Celebrating - not denigrating - commitment to educational equity
Alex Russo at This Week in Education is calling Teach For America's 20th summit celebration ?premature,? ?unwarranted,? and an ?expensive-seeming birthday part/slick celebration,? among other things. As a TFA alumna one who attended this ?revival? with a ?sense of accomplishment? that Russo calls ?immodest and premature ? reminding [him] of the kid who expects praise for doing his homework for a few days in a row or the football player who starts celebrating before he's reached the end zone? ?I'm inclined to feel defensive.
I'll admit some of his post is funny; I can be as self-deprecating as the next person and point out the quirks and oddities and intensity and weird inflection of TFAers -- the oversized teaching bags, hipness of how they dress, etc. (as one tweeter said, many female teachers can be identified by their ?flats? and ?mustard-colored sweaters?).?
But here's the thing about TFA teachers or alums. Being compared to kids who expect praise for doing homework isn't that insulting. Anyone who's been a teacher in a poor urban or rural classroom will be the very first to admit that celebrating the small successes, the day-to-day victories ? including cheering on a student for homework completion -- is what keeps you going. It's part of the formula for success. I don't care how arrogant or na?ve or stupid Russo thinks the TFA community looked/acted/came across this weekend. Perhaps to some, celebration ? especially when achievement gaps persist -- seems like a waste.? But it isn't. Anyone who's jumped for joy when a student spells a word right, or doesn't get into a fist fight, or has been nearly moved to tears when a parent expressed high expectations for their kids for the very first time ? knows that small victories are important. ?(And I wouldn't call TFA's track record and the reform movement largely driven by alums all that small, either.)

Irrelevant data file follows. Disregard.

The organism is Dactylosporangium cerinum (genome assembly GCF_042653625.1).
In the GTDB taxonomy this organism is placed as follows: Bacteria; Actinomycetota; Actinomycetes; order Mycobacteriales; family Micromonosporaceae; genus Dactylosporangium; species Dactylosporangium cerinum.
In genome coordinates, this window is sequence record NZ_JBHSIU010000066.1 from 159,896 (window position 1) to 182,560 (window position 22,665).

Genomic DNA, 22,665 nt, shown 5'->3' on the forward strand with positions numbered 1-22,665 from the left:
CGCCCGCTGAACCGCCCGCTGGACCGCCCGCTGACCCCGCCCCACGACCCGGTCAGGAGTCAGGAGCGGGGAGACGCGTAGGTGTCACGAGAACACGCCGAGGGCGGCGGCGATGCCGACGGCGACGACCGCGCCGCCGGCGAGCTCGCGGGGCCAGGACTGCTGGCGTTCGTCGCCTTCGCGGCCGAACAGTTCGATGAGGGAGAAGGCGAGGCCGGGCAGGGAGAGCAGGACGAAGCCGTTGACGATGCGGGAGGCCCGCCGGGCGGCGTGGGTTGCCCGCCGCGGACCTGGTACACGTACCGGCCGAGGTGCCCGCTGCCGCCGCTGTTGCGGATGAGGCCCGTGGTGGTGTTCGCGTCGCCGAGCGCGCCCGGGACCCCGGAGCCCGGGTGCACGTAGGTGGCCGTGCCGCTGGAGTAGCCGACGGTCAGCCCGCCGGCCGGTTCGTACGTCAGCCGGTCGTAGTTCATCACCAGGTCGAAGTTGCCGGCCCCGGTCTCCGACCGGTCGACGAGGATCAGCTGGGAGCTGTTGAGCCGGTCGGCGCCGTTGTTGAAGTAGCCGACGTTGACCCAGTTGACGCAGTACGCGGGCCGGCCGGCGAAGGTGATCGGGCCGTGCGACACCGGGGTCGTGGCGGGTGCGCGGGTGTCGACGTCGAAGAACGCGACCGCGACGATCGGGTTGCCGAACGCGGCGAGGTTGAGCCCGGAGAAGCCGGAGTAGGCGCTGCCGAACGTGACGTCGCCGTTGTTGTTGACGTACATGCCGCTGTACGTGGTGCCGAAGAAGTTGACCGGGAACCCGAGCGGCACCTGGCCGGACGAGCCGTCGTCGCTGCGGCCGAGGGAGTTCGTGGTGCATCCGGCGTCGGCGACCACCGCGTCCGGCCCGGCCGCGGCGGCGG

Why shouldn't alums, 28,000 of them in total, and 11,000 who gathered in DC this weekend, feel a sense of accomplishment? What is premature about celebrating the fact that hundreds of thousands of our nation's poorest students have or had effective teachers for two or more years? Teachers who may have changed their life trajectory? What is immodest about declaring that your efforts in the face of tough odds resulted in tangible gains for kids who need them the most?
If one thing is for certain, every panelist and speaker this weekend ? including Wendy Kopp ? said that teaching in low-income communities and closing achievement gaps is one of the toughest jobs on the planet. Don't mistake the TFA community's zeal and energy for naivety or delusion. It's born out of a deep commitment to kids and to educational equity that we'd do well to foster, not denigrate.
- Jamie Davies O'Leary